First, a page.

Danes should not be allowed to write the Eurovision Song Contest songs of other countries, says populist political party Dansk Folkeparti after three Danish songwriters had a song accepted into Latvia’s domestic qualifying competition for the pan-European song contest.
The song was turned down twice by public service broadcaster DR for Denmark’s domestic competition, but Morten Marinus, a DF spokesperson, said the song should never have been submitted to Latvia.
“I think sending contributions to other countries is treasonous,” Marinus told Jyllands-Posten newspaper. “Okay, treason is a tough word. We’re not on the warpath. But I think Danish musicians have a moral duty to offer songs to Denmark first.”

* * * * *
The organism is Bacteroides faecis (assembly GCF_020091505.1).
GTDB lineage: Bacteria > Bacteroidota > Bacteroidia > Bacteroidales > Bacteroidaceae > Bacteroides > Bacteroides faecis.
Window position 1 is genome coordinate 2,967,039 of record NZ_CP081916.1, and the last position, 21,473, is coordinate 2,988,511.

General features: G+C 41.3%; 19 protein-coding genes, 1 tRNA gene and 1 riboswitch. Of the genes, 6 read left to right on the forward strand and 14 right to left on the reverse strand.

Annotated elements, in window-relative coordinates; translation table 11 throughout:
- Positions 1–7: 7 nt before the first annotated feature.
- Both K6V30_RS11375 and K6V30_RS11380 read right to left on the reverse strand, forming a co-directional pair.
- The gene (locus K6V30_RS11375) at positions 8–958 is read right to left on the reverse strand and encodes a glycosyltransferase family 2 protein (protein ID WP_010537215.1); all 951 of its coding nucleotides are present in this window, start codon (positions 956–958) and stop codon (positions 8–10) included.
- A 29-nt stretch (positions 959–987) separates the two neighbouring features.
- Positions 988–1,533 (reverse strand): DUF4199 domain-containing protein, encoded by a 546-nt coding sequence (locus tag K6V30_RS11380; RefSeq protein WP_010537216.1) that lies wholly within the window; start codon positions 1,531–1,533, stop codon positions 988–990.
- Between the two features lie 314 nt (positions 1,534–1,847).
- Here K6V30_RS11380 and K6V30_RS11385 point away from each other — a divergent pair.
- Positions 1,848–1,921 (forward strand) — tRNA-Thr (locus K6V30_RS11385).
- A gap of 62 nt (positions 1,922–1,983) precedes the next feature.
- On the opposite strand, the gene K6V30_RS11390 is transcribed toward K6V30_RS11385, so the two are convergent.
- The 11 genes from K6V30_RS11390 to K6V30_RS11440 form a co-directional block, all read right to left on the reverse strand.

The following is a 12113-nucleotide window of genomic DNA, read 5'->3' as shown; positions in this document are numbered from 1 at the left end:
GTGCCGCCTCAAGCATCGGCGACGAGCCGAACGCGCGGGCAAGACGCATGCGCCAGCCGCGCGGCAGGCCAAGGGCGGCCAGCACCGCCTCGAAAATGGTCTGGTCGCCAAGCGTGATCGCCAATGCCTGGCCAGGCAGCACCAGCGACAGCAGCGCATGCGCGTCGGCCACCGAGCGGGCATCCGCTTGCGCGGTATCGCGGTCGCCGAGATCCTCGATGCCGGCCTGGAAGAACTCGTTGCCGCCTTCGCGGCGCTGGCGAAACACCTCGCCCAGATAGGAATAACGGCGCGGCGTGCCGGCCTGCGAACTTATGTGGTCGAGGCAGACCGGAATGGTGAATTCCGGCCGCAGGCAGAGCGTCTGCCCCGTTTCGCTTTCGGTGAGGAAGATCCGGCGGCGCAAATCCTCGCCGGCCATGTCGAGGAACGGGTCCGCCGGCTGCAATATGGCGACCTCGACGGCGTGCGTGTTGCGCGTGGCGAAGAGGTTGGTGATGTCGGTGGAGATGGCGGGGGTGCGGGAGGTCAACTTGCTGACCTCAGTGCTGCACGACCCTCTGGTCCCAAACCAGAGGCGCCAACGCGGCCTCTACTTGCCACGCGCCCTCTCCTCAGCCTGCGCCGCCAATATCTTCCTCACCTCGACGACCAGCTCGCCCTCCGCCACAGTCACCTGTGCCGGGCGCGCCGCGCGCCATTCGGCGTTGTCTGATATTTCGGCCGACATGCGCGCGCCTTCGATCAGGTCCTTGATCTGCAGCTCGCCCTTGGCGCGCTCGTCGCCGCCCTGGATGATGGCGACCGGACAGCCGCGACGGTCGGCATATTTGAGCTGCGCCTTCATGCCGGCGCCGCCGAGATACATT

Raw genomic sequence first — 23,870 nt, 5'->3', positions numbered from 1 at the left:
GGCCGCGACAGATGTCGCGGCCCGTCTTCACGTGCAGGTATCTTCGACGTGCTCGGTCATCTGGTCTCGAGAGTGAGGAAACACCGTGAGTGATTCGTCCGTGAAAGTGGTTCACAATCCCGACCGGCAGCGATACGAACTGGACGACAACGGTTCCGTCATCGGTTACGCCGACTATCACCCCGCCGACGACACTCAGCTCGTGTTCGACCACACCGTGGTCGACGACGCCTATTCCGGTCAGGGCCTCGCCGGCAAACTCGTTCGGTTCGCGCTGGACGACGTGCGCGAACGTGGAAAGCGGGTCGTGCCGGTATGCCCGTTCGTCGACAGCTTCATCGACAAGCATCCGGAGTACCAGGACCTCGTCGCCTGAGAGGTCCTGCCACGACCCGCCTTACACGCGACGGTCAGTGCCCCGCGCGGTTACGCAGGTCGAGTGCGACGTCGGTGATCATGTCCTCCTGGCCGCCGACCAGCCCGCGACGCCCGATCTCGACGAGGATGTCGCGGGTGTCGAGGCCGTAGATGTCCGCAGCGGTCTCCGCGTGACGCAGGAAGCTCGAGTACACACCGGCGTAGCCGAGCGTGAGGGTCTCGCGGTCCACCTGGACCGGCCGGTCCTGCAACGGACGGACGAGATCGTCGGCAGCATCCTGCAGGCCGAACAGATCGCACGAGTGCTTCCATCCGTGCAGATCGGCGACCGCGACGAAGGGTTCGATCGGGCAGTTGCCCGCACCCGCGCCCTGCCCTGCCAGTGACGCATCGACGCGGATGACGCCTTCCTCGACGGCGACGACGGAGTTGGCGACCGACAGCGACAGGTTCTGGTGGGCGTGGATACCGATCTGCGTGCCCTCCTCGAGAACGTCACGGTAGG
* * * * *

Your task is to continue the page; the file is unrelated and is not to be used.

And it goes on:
Marinus also criticised Danish rock legend Sanne Salomonsen who helped Swedish group Higher Ground through to the finals of Sweden’s national qualifier for the Eurovision Song Contest in 2005.
“She should have of course represented Denmark. She may have had a career in Sweden, so she has an attachment, but there are lots of other places she could perform in Sweden other than the song contest [qualifier].”
Marinus argued that songwriters should have to have a strong connection to the countries that they are submitting songs for.
“You shouldn’t necessarily have to be a citizen, but you have to understand the country’s musical culture. When everyone is writing for everyone, it stops being a competition between countries. It just becomes a competition between pop songs that all sound the same and could have come from anywhere.”